Offline Petey

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Re: Would you risk family relationships just to be right?
« Reply #22 on: March 22, 2010, 09:46:59 AM »
I can totally understand about not wanting to upset elderly parents.  Luckily, my parents were in their 40's when I "came out" to my family.  As for the rest of the family (and generally anyone under 70), I'm of the opinion that honesty is the best policy.  I'm not saying that you need to announce your position unprovoked or try to convert anyone.  But if someone asks you a direct question about religion, you should just tell them what you really think (and defend that position if they press you on it).

If they can't have a mature, adult relationship with you simply because of a difference of religious opinion, then they are the ones with the problem.  If they value and respect you as a person, then differences of opinion may lead to some interesting debates, but it should not end or permanently damage the relationship.  If it does, then either one party (or both) need to seek professional help, or the relationship wasn't based on much substance in the first place.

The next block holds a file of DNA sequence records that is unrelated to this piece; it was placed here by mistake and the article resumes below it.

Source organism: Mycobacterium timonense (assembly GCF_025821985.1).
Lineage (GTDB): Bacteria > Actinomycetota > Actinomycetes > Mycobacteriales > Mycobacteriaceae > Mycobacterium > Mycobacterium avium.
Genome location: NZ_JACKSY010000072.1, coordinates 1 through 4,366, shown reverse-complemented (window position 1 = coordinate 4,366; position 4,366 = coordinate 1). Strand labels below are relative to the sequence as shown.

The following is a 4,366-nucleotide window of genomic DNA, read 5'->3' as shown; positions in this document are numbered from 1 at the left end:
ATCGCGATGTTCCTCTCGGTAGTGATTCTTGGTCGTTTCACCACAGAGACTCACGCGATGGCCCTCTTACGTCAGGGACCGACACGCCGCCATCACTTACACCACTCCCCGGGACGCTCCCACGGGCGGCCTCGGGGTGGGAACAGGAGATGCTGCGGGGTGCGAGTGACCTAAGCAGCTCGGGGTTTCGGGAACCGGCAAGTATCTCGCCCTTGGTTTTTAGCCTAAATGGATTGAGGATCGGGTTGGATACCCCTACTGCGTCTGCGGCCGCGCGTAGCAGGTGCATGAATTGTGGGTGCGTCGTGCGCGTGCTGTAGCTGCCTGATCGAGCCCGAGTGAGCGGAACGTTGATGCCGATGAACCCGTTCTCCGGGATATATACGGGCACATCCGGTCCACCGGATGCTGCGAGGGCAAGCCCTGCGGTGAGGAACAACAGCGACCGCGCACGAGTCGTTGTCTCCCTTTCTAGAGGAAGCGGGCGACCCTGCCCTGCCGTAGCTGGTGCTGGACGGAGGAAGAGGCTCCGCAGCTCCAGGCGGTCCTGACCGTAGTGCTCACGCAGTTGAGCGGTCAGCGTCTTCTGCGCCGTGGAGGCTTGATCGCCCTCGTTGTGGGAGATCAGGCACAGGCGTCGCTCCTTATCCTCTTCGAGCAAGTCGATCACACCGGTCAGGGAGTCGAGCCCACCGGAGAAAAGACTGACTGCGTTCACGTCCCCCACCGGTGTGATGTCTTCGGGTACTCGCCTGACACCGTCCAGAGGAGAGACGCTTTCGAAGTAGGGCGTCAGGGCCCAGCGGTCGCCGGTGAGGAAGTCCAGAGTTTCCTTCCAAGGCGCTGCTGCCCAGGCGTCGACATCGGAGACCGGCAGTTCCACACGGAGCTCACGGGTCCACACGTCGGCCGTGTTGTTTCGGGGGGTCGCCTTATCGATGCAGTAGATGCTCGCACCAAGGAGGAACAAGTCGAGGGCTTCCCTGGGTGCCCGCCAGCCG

Edit: Forgot to clarify.  It's not a matter of being "right".  It's simply a matter of being honest with yourself and others.  And of course, all of the above is moot if you feel that announcing your position would lead to physical or financial harm.  Survival ranks a bit above honesty.  ;)
« Last Edit: March 22, 2010, 09:50:50 AM by Petey »
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Offline Aerial

Re: Would you risk family relationships just to be right?
« Reply #23 on: March 22, 2010, 10:08:14 AM »
Oh yeah...I do agree ^ if the parents are younger, it might be worth having a debate. Cos that is more about being yourself amongst adults....and I agree it might not be worth hiding in that situation.
Really it is all about age....I would not advise a 15yr old to come out when relying on their parents....I would not advise a 40 yr old to challenge their 80yr old parents....but in between? Maybe....

Offline Noman Peopled

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Re: Would you risk family relationships just to be right?
« Reply #24 on: March 22, 2010, 10:17:58 AM »
Totally opposite to Noman Peopled ^ although I understand his view...but because I have an elderly mother, that takes precedent. In my case I am very fortunate, my mum is a christian but with a sense of humour....she joined one of these forums, just for me.  :D
Yeah, I wouldn't dream of touting my opinion about this as the thing to do. People have different needs and views. And context is immensely important.
« Last Edit: March 22, 2010, 10:19:30 AM by Noman Peopled »